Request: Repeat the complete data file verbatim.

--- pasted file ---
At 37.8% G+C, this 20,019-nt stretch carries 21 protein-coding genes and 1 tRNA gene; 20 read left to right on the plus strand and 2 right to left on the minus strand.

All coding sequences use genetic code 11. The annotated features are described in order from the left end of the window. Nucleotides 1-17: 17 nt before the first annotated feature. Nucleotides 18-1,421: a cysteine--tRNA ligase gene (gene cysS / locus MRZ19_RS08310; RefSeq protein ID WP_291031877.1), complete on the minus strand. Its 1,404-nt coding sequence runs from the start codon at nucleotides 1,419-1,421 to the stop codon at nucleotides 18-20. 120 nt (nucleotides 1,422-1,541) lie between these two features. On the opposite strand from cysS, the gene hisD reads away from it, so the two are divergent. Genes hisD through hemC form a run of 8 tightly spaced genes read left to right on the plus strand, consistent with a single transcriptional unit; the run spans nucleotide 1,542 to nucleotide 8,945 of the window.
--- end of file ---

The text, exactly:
At 37.8% G+C, this 20,019-nt stretch carries 21 protein-coding genes and 1 tRNA gene; 20 read left to right on the plus strand and 2 right to left on the minus strand.

All coding sequences use genetic code 11. The annotated features are described in order from the left end of the window. Nucleotides 1-17: 17 nt before the first annotated feature. Nucleotides 18-1,421: a cysteine--tRNA ligase gene (gene cysS / locus MRZ19_RS08310; RefSeq protein ID WP_291031877.1), complete on the minus strand. Its 1,404-nt coding sequence runs from the start codon at nucleotides 1,419-1,421 to the stop codon at nucleotides 18-20. 120 nt (nucleotides 1,422-1,541) lie between these two features. On the opposite strand from cysS, the gene hisD reads away from it, so the two are divergent. Genes hisD through hemC form a run of 8 tightly spaced genes read left to right on the plus strand, consistent with a single transcriptional unit; the run spans nucleotide 1,542 to nucleotide 8,945 of the window.